4. To ensure access to the social capital that is critical for recovery, including giving Public Health England a designated responsibility for co-ordinating recovery.
5. To build on work to address ‘dual diagnosis’ and ‘multiple need’, exploiting the opportunities created by public health and other reforms to ‘join up’ substance misuse and mental health services and implementing the recommendations of the Making Every Adult Matter coalition’s Turning the Tide report.
6. To ensure that systems and structures are developed in ways that recognise and support the role of the voluntary and community sector (VCS) in delivering recovery, including VCS representation on Health and Wellbeing Boards and/ or through local advisory structures for public health.
7. To develop a comprehensive workforce development strategy with the Substance Misuse Skills Consortium.
8. To develop concerted action to address negative attitudes to people in recovery, their families and communities, with, as a first step, Government departments and local authorities making a public commitment to provide training and employment opportunities, review their information and communications activity to promote positive attitudes to people in recovery and develop active policies for inclusion.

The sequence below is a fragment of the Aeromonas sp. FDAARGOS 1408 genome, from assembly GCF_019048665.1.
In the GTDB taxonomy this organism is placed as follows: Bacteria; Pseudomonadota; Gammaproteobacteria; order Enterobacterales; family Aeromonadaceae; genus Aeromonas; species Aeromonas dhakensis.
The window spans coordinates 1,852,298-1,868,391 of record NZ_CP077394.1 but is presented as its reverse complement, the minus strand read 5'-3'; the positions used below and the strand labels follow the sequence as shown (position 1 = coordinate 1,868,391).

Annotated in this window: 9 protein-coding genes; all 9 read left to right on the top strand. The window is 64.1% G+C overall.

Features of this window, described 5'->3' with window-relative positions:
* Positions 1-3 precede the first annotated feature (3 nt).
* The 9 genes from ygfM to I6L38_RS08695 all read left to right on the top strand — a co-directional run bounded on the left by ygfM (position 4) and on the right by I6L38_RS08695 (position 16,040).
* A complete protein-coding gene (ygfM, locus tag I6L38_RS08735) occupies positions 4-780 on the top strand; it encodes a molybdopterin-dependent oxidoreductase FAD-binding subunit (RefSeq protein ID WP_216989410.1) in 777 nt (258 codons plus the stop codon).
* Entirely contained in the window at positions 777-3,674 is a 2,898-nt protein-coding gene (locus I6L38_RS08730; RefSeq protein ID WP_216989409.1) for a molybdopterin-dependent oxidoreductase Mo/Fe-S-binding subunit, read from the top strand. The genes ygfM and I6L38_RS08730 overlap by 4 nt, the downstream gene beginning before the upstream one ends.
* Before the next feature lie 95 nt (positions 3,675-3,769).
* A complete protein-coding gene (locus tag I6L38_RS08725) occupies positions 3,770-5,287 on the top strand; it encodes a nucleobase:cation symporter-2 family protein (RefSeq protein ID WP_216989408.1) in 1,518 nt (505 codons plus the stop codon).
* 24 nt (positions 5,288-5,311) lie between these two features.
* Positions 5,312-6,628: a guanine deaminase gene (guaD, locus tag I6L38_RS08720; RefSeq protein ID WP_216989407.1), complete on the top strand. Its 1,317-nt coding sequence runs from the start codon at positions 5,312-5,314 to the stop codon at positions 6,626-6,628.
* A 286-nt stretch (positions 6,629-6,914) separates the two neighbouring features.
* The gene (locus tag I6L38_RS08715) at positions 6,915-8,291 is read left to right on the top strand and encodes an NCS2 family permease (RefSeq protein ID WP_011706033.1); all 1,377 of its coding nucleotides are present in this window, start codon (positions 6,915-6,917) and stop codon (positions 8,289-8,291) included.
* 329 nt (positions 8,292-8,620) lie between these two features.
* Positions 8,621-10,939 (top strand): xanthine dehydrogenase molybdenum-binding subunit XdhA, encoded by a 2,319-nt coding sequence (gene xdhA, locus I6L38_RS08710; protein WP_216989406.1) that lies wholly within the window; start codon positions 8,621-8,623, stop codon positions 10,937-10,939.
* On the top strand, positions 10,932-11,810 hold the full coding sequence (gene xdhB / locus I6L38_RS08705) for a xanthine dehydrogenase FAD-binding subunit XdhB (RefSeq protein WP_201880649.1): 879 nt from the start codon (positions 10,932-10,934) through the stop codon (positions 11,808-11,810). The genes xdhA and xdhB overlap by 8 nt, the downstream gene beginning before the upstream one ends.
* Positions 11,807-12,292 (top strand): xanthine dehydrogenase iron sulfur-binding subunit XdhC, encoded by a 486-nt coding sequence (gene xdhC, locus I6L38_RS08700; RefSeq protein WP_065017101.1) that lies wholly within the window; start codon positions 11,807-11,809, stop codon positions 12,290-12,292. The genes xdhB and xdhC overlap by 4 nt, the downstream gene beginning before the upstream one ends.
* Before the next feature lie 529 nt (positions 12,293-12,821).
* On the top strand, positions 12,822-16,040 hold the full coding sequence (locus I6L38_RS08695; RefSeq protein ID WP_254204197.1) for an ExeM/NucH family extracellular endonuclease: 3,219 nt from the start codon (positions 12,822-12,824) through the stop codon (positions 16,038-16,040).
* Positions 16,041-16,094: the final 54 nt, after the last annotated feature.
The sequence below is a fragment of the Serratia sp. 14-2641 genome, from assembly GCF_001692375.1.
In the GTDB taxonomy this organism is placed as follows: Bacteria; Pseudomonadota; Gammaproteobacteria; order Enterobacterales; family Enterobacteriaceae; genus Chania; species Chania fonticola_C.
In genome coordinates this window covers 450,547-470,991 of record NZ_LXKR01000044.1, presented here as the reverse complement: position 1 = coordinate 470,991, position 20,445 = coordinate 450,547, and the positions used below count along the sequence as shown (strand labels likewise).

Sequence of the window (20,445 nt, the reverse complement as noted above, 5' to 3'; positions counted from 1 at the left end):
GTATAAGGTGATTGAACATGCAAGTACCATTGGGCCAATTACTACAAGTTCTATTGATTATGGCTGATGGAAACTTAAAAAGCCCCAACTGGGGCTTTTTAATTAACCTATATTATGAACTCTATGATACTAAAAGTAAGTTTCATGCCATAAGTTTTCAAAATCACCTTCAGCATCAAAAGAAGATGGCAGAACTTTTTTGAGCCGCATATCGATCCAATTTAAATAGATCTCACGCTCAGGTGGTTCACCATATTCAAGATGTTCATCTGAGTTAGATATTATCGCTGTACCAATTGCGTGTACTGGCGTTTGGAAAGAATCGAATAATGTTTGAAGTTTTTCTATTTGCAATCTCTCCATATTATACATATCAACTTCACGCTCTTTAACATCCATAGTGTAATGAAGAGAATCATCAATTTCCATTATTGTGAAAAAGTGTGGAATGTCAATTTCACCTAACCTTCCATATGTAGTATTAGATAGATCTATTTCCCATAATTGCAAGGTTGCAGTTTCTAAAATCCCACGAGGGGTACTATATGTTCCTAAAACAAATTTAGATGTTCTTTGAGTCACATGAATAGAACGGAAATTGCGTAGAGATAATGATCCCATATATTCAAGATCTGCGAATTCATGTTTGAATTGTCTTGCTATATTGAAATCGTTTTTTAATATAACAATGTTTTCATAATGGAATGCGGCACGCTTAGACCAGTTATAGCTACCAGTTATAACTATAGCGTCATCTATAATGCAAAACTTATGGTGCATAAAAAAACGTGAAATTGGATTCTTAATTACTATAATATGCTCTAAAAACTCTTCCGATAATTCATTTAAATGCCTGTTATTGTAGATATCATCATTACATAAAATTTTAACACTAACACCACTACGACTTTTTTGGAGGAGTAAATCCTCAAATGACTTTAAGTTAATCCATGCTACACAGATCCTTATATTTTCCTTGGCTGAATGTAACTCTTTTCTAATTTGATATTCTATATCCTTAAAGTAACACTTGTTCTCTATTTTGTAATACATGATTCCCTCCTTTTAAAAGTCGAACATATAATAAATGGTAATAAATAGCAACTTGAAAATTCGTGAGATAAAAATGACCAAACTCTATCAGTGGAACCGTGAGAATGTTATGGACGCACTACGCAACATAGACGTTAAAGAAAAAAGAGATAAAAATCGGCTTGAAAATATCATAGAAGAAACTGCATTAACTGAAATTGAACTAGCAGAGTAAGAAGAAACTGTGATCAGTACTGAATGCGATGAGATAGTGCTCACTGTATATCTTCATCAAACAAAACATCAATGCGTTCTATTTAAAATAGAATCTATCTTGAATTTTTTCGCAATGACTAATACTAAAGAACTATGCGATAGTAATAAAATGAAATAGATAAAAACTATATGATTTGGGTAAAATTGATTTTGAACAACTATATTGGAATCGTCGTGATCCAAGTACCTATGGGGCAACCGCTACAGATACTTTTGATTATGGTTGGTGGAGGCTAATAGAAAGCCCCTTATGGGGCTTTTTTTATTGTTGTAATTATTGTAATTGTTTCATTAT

9. To build on progress on family support, developing the vision of recovery in a way that includes families affected by a family member’s drug or alcohol misuse
10. To improve provision in the criminal justice system, developing community sentences, diverting non-violent offenders from the prison system and continuing to improve treatment in prisons.

Our members are committed to working with Government to address these issues, deliver the ambitions of the 2010 Drug Strategy and work with local partners and colleagues to build recovery-based services that respond to local needs and priorities, while providing high quality and evidence based services to manage the harms associated with problem drug use, to individuals, families and communities.